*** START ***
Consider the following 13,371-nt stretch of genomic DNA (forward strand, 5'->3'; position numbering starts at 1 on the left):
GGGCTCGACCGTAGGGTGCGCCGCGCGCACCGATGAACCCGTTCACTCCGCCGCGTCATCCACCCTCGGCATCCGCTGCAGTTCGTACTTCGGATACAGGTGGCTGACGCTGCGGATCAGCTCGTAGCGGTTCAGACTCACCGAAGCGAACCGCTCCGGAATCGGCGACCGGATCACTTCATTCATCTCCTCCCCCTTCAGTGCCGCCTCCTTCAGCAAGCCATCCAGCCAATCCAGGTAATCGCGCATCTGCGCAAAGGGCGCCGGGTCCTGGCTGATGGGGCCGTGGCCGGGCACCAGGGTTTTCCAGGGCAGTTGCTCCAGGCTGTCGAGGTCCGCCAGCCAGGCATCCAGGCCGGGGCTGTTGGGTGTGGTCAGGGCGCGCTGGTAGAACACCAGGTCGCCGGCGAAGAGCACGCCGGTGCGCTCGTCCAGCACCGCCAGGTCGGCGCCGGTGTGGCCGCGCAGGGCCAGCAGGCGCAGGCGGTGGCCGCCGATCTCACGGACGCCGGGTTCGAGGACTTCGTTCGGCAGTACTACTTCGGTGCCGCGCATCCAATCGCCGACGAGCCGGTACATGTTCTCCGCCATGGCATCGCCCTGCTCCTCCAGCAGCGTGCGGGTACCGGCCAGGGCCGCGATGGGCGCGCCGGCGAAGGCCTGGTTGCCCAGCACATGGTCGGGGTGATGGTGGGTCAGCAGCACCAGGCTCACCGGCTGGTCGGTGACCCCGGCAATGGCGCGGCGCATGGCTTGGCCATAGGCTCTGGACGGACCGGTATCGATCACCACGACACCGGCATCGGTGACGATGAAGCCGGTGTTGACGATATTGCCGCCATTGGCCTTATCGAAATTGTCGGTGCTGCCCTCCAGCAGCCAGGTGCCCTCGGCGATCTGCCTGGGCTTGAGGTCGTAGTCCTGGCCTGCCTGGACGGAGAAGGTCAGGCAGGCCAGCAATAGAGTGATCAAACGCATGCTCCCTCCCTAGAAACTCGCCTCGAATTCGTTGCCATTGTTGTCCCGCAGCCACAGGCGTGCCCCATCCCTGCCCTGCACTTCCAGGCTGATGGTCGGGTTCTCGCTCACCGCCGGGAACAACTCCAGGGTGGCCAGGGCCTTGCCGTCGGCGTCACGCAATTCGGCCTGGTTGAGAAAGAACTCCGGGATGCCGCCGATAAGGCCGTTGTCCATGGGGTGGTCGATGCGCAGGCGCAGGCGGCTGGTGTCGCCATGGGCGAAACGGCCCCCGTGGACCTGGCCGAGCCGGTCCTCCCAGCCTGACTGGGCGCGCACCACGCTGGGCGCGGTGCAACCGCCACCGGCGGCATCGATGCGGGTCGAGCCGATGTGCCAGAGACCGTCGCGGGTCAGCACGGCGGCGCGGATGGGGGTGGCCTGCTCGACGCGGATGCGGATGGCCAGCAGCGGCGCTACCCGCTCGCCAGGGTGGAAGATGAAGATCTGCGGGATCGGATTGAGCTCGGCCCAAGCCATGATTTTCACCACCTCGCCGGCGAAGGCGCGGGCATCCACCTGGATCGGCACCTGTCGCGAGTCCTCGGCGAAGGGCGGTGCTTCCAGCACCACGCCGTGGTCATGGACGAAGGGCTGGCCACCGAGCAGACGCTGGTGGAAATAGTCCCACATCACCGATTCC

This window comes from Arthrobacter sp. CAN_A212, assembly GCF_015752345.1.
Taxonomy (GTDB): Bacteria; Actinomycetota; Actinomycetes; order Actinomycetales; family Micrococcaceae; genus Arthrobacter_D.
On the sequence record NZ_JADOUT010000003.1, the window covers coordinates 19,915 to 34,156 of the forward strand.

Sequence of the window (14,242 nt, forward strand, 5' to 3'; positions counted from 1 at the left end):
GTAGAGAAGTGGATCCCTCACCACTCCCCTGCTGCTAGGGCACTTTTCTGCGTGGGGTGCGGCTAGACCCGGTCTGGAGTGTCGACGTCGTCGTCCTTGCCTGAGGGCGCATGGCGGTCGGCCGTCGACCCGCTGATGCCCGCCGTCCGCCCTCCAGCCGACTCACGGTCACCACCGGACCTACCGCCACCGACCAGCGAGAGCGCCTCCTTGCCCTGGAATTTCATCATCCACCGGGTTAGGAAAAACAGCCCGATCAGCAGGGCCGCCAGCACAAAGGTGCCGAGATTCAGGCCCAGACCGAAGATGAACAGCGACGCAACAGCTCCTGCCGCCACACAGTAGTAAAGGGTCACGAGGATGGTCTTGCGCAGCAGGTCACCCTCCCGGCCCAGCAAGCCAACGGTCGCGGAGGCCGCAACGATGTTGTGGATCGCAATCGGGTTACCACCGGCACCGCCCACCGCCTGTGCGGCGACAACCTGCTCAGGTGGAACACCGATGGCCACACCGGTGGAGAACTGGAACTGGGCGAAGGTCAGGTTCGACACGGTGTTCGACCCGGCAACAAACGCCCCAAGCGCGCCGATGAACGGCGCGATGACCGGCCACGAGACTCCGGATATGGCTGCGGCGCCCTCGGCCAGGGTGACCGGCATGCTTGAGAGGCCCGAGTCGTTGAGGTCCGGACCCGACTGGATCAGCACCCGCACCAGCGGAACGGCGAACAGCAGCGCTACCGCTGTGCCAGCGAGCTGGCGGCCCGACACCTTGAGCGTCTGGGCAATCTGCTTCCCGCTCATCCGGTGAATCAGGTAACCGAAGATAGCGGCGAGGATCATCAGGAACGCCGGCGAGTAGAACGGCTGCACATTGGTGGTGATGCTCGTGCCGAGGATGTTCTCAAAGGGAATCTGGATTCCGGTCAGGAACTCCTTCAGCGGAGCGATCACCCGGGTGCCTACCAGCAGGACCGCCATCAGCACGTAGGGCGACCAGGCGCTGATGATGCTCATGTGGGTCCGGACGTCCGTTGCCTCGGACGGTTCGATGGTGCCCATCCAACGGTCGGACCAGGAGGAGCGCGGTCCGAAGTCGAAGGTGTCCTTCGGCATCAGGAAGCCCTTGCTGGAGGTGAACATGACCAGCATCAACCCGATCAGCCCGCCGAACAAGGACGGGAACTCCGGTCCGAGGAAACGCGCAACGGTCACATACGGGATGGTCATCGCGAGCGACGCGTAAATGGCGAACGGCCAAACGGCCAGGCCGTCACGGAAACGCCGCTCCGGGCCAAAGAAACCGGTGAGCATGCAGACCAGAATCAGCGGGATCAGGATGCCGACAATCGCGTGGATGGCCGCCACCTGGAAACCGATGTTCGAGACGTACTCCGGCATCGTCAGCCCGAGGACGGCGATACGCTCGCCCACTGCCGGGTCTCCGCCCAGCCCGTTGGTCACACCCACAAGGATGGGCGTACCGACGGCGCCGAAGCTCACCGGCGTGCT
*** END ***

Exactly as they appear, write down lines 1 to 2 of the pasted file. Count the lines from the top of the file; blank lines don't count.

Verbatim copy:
Consider the following 13,371-nt stretch of genomic DNA (forward strand, 5'->3'; position numbering starts at 1 on the left):
GGGCTCGACCGTAGGGTGCGCCGCGCGCACCGATGAACCCGTTCACTCCGCCGCGTCATCCACCCTCGGCATCCGCTGCAGTTCGTACTTCGGATACAGGTGGCTGACGCTGCGGATCAGCTCGTAGCGGTTCAGACTCACCGAAGCGAACCGCTCCGGAATCGGCGACCGGATCACTTCATTCATCTCCTCCCCCTTCAGTGCCGCCTCCTTCAGCAAGCCATCCAGCCAATCCAGGTAATCGCGCATCTGCGCAAAGGGCGCCGGGTCCTGGCTGATGGGGCCGTGGCCGGGCACCAGGGTTTTCCAGGGCAGTTGCTCCAGGCTGTCGAGGTCCGCCAGCCAGGCATCCAGGCCGGGGCTGTTGGGTGTGGTCAGGGCGCGCTGGTAGAACACCAGGTCGCCGGCGAAGAGCACGCCGGTGCGCTCGTCCAGCACCGCCAGGTCGGCGCCGGTGTGGCCGCGCAGGGCCAGCAGGCGCAGGCGGTGGCCGCCGATCTCACGGACGCCGGGTTCGAGGACTTCGTTCGGCAGTACTACTTCGGTGCCGCGCATCCAATCGCCGACGAGCCGGTACATGTTCTCCGCCATGGCATCGCCCTGCTCCTCCAGCAGCGTGCGGGTACCGGCCAGGGCCGCGATGGGCGCGCCGGCGAAGGCCTGGTTGCCCAGCACATGGTCGGGGTGATGGTGGGTCAGCAGCACCAGGCTCACCGGCTGGTCGGTGACCCCGGCAATGGCGCGGCGCATGGCTTGGCCATAGGCTCTGGACGGACCGGTATCGATCACCACGACACCGGCATCGGTGACGATGAAGCCGGTGTTGACGATATTGCCGCCATTGGCCTTATCGAAATTGTCGGTGCTGCCCTCCAGCAGCCAGGTGCCCTCGGCGATCTGCCTGGGCTTGAGGTCGTAGTCCTGGCCTGCCTGGACGGAGAAGGTCAGGCAGGCCAGCAATAGAGTGATCAAACGCATGCTCCCTCCCTAGAAACTCGCCTCGAATTCGTTGCCATTGTTGTCCCGCAGCCACAGGCGTGCCCCATCCCTGCCCTGCACTTCCAGGCTGATGGTCGGGTTCTCGCTCACCGCCGGGAACAACTCCAGGGTGGCCAGGGCCTTGCCGTCGGCGTCACGCAATTCGGCCTGGTTGAGAAAGAACTCCGGGATGCCGCCGATAAGGCCGTTGTCCATGGGGTGGTCGATGCGCAGGCGCAGGCGGCTGGTGTCGCCATGGGCGAAACGGCCCCCGTGGACCTGGCCGAGCCGGTCCTCCCAGCCTGACTGGGCGCGCACCACGCTGGGCGCGGTGCAACCGCCACCGGCGGCATCGATGCGGGTCGAGCCGATGTGCCAGAGACCGTCGCGGGTCAGCACGGCGGCGCGGATGGGGGTGGCCTGCTCGACGCGGATGCGGATGGCCAGCAGCGGCGCTACCCGCTCGCCAGGGTGGAAGATGAAGATCTGCGGGATCGGATTGAGCTCGGCCCAAGCCATGATTTTCACCACCTCGCCGGCGAAGGCGCGGGCATCCACCTGGATCGGCACCTGTCGCGAGTCCTCGGCGAAGGGCGGTGCTTCCAGCACCACGCCGTGGTCATGGACGAAGGGCTGGCCACCGAGCAGACGCTGGTGGAAATAGTCCCACATCACCGATTCC